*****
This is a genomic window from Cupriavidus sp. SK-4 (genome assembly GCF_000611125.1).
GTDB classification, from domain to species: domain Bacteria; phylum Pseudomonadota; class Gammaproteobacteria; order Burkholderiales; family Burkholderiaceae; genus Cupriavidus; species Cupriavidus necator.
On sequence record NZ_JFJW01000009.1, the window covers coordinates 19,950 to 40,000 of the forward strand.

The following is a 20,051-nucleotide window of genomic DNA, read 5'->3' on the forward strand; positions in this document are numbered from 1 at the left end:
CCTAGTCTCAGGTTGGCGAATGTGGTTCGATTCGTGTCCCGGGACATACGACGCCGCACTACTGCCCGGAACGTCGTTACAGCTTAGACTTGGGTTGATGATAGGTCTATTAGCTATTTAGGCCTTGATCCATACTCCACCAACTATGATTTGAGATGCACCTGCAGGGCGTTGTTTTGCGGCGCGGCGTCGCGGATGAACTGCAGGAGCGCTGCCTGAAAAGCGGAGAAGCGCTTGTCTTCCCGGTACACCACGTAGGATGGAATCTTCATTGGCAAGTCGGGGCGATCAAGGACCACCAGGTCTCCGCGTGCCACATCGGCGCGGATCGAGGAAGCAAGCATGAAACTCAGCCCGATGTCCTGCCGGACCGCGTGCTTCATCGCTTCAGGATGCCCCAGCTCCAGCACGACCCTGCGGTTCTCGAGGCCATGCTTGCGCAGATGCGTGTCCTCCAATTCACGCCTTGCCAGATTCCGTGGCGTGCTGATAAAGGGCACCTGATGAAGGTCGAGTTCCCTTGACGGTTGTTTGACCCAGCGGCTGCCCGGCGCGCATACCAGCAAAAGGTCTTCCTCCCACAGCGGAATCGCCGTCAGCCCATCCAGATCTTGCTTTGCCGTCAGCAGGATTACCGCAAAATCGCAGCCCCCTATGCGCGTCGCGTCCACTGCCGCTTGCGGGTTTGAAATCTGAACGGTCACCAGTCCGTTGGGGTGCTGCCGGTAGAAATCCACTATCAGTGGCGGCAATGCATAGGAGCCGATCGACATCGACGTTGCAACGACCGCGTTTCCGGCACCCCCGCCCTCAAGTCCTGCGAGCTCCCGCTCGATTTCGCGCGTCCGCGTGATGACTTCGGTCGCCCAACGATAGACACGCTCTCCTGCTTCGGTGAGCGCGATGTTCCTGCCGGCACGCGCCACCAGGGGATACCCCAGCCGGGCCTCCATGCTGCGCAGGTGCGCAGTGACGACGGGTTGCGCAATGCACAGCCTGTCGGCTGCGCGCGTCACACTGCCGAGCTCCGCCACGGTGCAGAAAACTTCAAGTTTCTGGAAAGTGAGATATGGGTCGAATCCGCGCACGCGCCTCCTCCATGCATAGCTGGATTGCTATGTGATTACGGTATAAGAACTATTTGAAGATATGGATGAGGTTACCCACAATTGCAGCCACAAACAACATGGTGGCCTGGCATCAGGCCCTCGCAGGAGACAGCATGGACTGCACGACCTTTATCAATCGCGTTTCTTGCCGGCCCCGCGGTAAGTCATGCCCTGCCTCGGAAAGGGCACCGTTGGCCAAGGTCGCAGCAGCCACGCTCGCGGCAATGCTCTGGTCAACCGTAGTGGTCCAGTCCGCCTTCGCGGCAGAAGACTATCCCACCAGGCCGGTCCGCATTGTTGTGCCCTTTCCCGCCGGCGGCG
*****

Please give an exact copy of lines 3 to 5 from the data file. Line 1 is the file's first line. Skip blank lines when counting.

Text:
On sequence record NZ_JFJW01000009.1, the window covers coordinates 19,950 to 40,000 of the forward strand.

The following is a 20,051-nucleotide window of genomic DNA, read 5'->3' on the forward strand; positions in this document are numbered from 1 at the left end:
CCTAGTCTCAGGTTGGCGAATGTGGTTCGATTCGTGTCCCGGGACATACGACGCCGCACTACTGCCCGGAACGTCGTTACAGCTTAGACTTGGGTTGATGATAGGTCTATTAGCTATTTAGGCCTTGATCCATACTCCACCAACTATGATTTGAGATGCACCTGCAGGGCGTTGTTTTGCGGCGCGGCGTCGCGGATGAACTGCAGGAGCGCTGCCTGAAAAGCGGAGAAGCGCTTGTCTTCCCGGTACACCACGTAGGATGGAATCTTCATTGGCAAGTCGGGGCGATCAAGGACCACCAGGTCTCCGCGTGCCACATCGGCGCGGATCGAGGAAGCAAGCATGAAACTCAGCCCGATGTCCTGCCGGACCGCGTGCTTCATCGCTTCAGGATGCCCCAGCTCCAGCACGACCCTGCGGTTCTCGAGGCCATGCTTGCGCAGATGCGTGTCCTCCAATTCACGCCTTGCCAGATTCCGTGGCGTGCTGATAAAGGGCACCTGATGAAGGTCGAGTTCCCTTGACGGTTGTTTGACCCAGCGGCTGCCCGGCGCGCATACCAGCAAAAGGTCTTCCTCCCACAGCGGAATCGCCGTCAGCCCATCCAGATCTTGCTTTGCCGTCAGCAGGATTACCGCAAAATCGCAGCCCCCTATGCGCGTCGCGTCCACTGCCGCTTGCGGGTTTGAAATCTGAACGGTCACCAGTCCGTTGGGGTGCTGCCGGTAGAAATCCACTATCAGTGGCGGCAATGCATAGGAGCCGATCGACATCGACGTTGCAACGACCGCGTTTCCGGCACCCCCGCCCTCAAGTCCTGCGAGCTCCCGCTCGATTTCGCGCGTCCGCGTGATGACTTCGGTCGCCCAACGATAGACACGCTCTCCTGCTTCGGTGAGCGCGATGTTCCTGCCGGCACGCGCCACCAGGGGATACCCCAGCCGGGCCTCCATGCTGCGCAGGTGCGCAGTGACGACGGGTTGCGCAATGCACAGCCTGTCGGCTGCGCGCGTCACACTGCCGAGCTCCGCCACGGTGCAGAAAACTTCAAGTTTCTGGAAAGTGAGATATGGGTCGAATCCGCGCACGCGCCTCCTCCATGCATAGCTGGATTGCTATGTGATTACGGTATAAGAACTATTTGAAGATATGGATGAGGTTACCCACAATTGCAGCCACAAACAACATGGTGGCCTGGCATCAGGCCCTCGCAGGAGACAGCATGGACTGCACGACCTTTATCAATCGCGTTTCTTGCCGGCCCCGCGGTAAGTCATGCCCTGCCTCGGAAAGGGCACCGTTGGCCAAGGTCGCAGCAGCCACGCTCGCGGCAATGCTCTGGTCAACCGTAGTGGTCCAGTCCGCCTTCGCGGCAGAAGACTATCCCACCAGGCCGGTCCGCATTGTTGTGCCCTTTCCCGCCGGCGGCG